The mould is not, however, always perfect, so it is not unusual for the ear mould to require several adjustments before fitting and functioning properly.
Some of the problems that may occur include:
- Unpleasant sound blockage - also known as the 'occlusion effect'
- Acoustic feedback
- Cerumen (earwax) build-up
- Allergic reactions
Sound blockage makes it difficult to hear others than yourself. Vents placed in the ear mould will often solve this problem. It is not unusual for these vents to be adjusted several times in order to get the desired effect.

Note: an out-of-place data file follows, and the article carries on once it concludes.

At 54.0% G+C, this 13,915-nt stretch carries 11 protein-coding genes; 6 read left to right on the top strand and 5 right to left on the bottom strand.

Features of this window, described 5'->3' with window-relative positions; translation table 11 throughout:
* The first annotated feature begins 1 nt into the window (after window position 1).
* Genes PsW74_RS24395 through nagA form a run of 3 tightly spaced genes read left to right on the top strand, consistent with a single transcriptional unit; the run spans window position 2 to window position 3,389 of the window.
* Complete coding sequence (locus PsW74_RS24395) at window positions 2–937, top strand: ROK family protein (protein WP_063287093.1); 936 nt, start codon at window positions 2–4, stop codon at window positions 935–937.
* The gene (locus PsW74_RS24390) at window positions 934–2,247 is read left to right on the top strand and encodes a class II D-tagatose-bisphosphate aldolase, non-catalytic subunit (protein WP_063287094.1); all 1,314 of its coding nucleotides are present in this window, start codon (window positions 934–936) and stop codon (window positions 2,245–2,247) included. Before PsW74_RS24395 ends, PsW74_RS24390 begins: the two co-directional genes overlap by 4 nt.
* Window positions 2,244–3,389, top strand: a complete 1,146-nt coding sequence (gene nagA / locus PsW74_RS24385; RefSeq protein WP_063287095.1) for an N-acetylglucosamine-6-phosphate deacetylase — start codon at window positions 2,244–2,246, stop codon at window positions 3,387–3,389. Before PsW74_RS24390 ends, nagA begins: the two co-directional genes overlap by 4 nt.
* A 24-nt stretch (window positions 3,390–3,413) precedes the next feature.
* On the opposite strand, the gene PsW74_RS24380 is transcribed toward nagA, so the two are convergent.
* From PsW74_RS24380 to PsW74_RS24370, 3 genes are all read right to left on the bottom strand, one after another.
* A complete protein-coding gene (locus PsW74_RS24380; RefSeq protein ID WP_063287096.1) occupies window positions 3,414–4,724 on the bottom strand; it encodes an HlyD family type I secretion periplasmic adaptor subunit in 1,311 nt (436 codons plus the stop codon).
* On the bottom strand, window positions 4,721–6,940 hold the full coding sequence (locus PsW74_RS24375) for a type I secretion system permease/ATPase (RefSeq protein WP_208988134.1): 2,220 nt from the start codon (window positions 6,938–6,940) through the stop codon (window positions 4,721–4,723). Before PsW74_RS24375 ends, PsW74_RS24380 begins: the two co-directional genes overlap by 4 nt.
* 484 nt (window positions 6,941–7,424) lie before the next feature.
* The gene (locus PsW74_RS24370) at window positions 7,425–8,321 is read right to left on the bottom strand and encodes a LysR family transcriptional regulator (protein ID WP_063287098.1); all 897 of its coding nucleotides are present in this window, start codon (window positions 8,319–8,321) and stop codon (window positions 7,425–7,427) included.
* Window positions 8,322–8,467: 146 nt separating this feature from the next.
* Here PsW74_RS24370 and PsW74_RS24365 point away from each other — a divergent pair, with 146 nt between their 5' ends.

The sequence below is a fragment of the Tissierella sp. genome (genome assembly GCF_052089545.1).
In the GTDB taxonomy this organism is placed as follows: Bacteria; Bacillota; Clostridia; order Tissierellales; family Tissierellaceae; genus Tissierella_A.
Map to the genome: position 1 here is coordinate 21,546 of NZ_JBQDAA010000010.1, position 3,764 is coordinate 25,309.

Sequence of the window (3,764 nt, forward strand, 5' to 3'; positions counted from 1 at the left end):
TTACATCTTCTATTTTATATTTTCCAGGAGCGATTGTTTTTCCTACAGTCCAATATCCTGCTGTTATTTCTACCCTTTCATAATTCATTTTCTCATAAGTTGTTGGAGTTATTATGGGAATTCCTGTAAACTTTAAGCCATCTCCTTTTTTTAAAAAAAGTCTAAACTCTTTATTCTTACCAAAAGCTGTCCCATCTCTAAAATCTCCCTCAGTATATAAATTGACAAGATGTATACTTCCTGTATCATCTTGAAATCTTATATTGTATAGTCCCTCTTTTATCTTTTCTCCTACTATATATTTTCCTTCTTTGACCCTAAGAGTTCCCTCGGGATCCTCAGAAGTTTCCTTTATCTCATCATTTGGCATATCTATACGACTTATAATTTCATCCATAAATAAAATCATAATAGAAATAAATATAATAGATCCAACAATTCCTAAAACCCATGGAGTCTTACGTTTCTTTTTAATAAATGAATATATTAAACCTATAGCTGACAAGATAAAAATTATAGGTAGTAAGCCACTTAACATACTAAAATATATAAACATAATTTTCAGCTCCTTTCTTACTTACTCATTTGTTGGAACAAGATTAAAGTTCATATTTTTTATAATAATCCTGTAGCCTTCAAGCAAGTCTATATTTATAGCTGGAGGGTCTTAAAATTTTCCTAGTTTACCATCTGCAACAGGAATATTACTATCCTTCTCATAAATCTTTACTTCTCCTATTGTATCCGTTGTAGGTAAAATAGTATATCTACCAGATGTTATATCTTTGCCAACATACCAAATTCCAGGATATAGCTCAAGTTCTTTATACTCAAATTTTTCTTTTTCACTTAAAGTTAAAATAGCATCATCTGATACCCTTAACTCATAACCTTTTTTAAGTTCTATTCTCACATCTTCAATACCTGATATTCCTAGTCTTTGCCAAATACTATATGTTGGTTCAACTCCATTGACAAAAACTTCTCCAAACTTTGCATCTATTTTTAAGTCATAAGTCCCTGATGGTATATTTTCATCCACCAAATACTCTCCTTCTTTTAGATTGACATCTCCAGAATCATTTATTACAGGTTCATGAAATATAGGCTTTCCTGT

Acoustic feedback is a kind of whistling sound that occurs when amplified sound escapes from any part of the hearing aid and re-enters the hearing aid microphone. It is a phenomenon that occurs when the ear mould does not fit tightly enough. This can make it difficult to make the vents that are needed to overcome sound blockage.
The ear mould can also cause a build-up of cerumen (earwax) - especially when wearing tight ear moulds. Cerumen can reduce sound transmission and thereby making it difficult to hear.
Lastly, the materials used to produce the ear mould can cause allergic reactions. In such cases other hypoallergenic materials must be sought.